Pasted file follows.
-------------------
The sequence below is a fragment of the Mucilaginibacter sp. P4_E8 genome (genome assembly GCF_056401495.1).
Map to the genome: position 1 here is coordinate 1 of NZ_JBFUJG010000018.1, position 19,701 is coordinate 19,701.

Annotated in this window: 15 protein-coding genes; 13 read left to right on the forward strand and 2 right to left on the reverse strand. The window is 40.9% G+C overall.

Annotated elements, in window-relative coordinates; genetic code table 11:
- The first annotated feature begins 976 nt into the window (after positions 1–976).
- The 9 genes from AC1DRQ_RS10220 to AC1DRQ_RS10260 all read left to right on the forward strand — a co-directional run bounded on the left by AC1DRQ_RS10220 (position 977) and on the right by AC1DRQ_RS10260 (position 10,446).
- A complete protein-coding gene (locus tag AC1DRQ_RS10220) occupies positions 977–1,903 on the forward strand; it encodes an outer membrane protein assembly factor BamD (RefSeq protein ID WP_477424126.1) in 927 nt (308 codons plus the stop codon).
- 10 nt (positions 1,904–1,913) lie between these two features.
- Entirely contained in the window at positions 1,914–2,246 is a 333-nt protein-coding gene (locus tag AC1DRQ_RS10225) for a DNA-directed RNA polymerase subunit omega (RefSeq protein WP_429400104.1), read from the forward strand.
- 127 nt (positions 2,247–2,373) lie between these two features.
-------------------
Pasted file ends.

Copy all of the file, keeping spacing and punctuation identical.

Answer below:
The sequence below is a fragment of the Mucilaginibacter sp. P4_E8 genome (genome assembly GCF_056401495.1).
Map to the genome: position 1 here is coordinate 1 of NZ_JBFUJG010000018.1, position 19,701 is coordinate 19,701.

Annotated in this window: 15 protein-coding genes; 13 read left to right on the forward strand and 2 right to left on the reverse strand. The window is 40.9% G+C overall.

Annotated elements, in window-relative coordinates; genetic code table 11:
- The first annotated feature begins 976 nt into the window (after positions 1–976).
- The 9 genes from AC1DRQ_RS10220 to AC1DRQ_RS10260 all read left to right on the forward strand — a co-directional run bounded on the left by AC1DRQ_RS10220 (position 977) and on the right by AC1DRQ_RS10260 (position 10,446).
- A complete protein-coding gene (locus tag AC1DRQ_RS10220) occupies positions 977–1,903 on the forward strand; it encodes an outer membrane protein assembly factor BamD (RefSeq protein ID WP_477424126.1) in 927 nt (308 codons plus the stop codon).
- 10 nt (positions 1,904–1,913) lie between these two features.
- Entirely contained in the window at positions 1,914–2,246 is a 333-nt protein-coding gene (locus tag AC1DRQ_RS10225) for a DNA-directed RNA polymerase subunit omega (RefSeq protein WP_429400104.1), read from the forward strand.
- 127 nt (positions 2,247–2,373) lie between these two features.